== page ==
I agreed with that post wholeheartedly when I first read it, and I found myself thinking about it again this week, when I opened up the Instagram app on my phone, and discovered that one of my outfit photos had been regrammed by the account of a religious group aiming to promote the concept of “modest” dressing.
And it really freaking annoyed me.
Now, I should say here that, under normal circumstances, I don’t have any problem whatsoever with people regramming my photos (Assuming they give proper credit, obviously). In fact, for the most part, I’m just incredibly flattered and grateful when it happens.
This time, though, the use of the photo – plus the caption and hashtags that accompanied it – strongly implied that I was:
a) A member of this particular religion – which I’m not. (I have no axe to grind with religious people, by the way – I just resent having beliefs attributed to me that I don’t share, and I think it’s pretty dodgy to use someone’s photo in that way without their permission. I’d feel the same if it was a political party, say, using a photo in a way that implied I was One of Them…)
b) Someone who puts a lot of emphasis on dressing “modestly” – which, nope, not into that either. Whoops.
And, I mean, the fact is, I DO dress in a way that I guess could be described as “modest”. I wear a lot of midi skirts, I don’t normally show much skin, and the closest thing I own to a mini skirt is still considerably longer than the kind of thing the words “mini skirt” probably suggest to most of you.
So, yeah, I guess by some standards, I dress “modestly”.
The thing is, though, I don’t do it with the intent to be “modest”, or because I believe women’s bodies should be covered up at all times, and I definitely don’t do it because I subscribe to any kind of worldview that likes to dictate how people should dress. (I’ll just stress again here that I have absolutely no problem with people who DO dress “modestly” for those reasons – it’s just that I don’t.) No, I wear midi length skirts because I like the way they look. I normally have my shoulders and arms covered because it’s often FREEZING here, and I can’t stand the cold. I wear one-pieces to the beach because I love the pin-up inspired style of them, and my necklines are generally high because I like them that way, and think they suit my figure better than lower ones.
But I also sometimes wear bodycon dresses and form-fitting skirts. I’ve been in flats or sneakers a lot recently because they’re more practical for my current lifestyle, but I have a large collection of 5″ stiletto heels, and you’ll have to prise them off my cold, dead feet. Oh, and I might love my retro one-pieces, but I also own a selection of bikinis, and I’m not afraid to wear them. (OK, I actually AM afraid to wear them right now, but that’s because I’m not feeling particularly body-confident at the moment, not because I believe women’s bodies should be covered up…)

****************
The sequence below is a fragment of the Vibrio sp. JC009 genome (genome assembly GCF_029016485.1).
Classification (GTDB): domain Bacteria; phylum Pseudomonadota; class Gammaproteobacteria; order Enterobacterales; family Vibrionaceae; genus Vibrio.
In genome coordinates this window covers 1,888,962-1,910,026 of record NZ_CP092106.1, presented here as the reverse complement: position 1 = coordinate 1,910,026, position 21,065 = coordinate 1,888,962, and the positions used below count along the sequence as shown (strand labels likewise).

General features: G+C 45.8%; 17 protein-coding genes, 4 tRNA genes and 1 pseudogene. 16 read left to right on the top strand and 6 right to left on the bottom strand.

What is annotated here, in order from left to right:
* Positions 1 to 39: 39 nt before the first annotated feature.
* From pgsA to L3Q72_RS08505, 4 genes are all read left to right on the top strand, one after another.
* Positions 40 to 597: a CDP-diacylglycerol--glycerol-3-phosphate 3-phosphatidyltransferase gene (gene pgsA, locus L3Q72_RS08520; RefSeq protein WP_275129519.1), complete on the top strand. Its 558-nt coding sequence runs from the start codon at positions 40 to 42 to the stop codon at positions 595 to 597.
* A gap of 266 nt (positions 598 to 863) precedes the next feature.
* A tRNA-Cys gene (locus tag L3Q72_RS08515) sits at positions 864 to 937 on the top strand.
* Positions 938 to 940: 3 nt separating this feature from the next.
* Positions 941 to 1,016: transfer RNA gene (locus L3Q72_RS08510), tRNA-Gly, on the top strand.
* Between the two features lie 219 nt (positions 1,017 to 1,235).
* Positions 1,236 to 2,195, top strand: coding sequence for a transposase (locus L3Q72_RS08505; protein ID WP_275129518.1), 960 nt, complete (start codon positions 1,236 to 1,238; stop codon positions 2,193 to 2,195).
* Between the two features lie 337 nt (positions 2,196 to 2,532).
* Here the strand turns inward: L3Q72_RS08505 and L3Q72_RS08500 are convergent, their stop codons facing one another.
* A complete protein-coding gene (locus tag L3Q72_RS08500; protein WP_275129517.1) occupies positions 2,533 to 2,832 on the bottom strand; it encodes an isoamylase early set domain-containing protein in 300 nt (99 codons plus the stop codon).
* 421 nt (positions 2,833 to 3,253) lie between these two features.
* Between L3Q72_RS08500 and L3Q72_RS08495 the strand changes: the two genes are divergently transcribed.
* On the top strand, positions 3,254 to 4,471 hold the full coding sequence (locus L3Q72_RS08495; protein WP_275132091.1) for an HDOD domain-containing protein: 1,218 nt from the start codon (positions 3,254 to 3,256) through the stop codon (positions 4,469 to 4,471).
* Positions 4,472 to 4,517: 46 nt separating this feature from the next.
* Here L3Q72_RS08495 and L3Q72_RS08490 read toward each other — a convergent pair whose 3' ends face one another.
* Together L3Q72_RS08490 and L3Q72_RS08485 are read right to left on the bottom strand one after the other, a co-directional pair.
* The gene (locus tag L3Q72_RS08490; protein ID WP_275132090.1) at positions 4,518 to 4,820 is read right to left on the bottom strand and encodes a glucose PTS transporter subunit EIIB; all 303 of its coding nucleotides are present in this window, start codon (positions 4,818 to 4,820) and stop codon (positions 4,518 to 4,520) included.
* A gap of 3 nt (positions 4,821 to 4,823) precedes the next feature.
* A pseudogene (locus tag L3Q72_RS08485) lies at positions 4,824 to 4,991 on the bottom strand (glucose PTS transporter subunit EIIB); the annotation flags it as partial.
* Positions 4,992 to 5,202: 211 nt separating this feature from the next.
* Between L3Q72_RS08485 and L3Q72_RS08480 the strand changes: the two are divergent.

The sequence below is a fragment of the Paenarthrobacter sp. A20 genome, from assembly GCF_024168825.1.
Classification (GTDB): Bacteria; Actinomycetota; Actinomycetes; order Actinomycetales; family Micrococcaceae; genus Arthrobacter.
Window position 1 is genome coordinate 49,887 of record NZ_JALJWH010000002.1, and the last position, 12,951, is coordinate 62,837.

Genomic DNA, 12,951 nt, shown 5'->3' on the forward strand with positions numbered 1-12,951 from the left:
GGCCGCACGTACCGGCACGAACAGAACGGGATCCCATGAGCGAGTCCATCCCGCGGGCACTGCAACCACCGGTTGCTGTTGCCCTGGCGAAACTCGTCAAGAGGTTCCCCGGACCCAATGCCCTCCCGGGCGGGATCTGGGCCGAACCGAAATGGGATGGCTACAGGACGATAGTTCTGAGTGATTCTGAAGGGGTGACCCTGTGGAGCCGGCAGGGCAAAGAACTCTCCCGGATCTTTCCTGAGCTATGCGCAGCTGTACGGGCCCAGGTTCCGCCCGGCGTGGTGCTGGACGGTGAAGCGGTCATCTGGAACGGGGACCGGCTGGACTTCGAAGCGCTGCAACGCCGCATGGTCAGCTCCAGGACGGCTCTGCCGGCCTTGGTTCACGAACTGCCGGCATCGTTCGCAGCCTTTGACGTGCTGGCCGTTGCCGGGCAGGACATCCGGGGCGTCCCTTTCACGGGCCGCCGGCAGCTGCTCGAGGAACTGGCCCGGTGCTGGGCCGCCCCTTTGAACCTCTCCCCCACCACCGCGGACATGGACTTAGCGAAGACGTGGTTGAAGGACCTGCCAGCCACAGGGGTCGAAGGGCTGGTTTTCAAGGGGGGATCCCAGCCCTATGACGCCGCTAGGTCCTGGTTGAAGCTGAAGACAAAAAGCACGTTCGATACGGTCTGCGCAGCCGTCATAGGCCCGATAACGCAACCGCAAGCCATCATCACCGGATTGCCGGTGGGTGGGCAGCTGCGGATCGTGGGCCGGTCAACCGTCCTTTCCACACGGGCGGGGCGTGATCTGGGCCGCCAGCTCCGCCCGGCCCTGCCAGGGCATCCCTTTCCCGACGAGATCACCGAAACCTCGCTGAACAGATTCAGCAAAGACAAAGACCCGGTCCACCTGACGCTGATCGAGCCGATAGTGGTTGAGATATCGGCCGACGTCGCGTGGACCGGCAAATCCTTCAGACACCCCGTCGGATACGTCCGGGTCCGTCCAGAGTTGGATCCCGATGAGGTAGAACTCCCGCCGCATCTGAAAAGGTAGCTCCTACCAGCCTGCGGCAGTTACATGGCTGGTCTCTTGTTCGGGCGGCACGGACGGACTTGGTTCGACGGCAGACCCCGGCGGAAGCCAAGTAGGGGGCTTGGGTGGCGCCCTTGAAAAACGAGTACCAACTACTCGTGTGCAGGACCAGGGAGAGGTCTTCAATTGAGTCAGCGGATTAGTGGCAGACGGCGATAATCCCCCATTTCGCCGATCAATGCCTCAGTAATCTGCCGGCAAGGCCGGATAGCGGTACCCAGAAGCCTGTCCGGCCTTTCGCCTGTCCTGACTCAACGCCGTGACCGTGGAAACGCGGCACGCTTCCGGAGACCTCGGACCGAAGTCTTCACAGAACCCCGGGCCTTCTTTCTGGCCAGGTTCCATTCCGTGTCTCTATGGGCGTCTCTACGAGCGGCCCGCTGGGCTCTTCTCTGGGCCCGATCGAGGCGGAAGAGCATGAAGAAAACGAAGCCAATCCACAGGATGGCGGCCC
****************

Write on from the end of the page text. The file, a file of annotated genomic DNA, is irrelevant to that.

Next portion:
So, while many of my outfits are what you might describe as “modest”, I would never describe myself as a “modest” dresser – and I’m always a little taken aback when I see other people label me in that way: like the Pinterest user who’s turned more than one of my outfit photos into a graphic declaring that “modest doesn’t have to mean frumpy!” and who uses it to promote an ebook on the subject, say. I realise that not everyone who chooses to dress “modestly” does so for religious reasons – I know a lot of people who do it for exactly the same reasons I do – but, well, that Instagram account that used my photo without permission? They posted it directly above a quote post which said, “WOE TO WOMEN WHO DRESS IMMODESTLY.” And seriously, I don’t want to be associated with that kind of mindset. It’s not a belief I share, and, to be perfectly honest, I find it pretty offensive.
So, I commented on the Instagram post and politely asked them to remove it (Which they did), and I’ll continue objecting any time I find people attributing beliefs to me that aren’t mine. Because I may dress “modestly” – most of the time – but it’s a fashion choice rather than a moral one, and while I’ll defend anyone’s right to dress however they want, for me, that has to include allowing people to choose their own labels – if they want to – rather than doing it for them.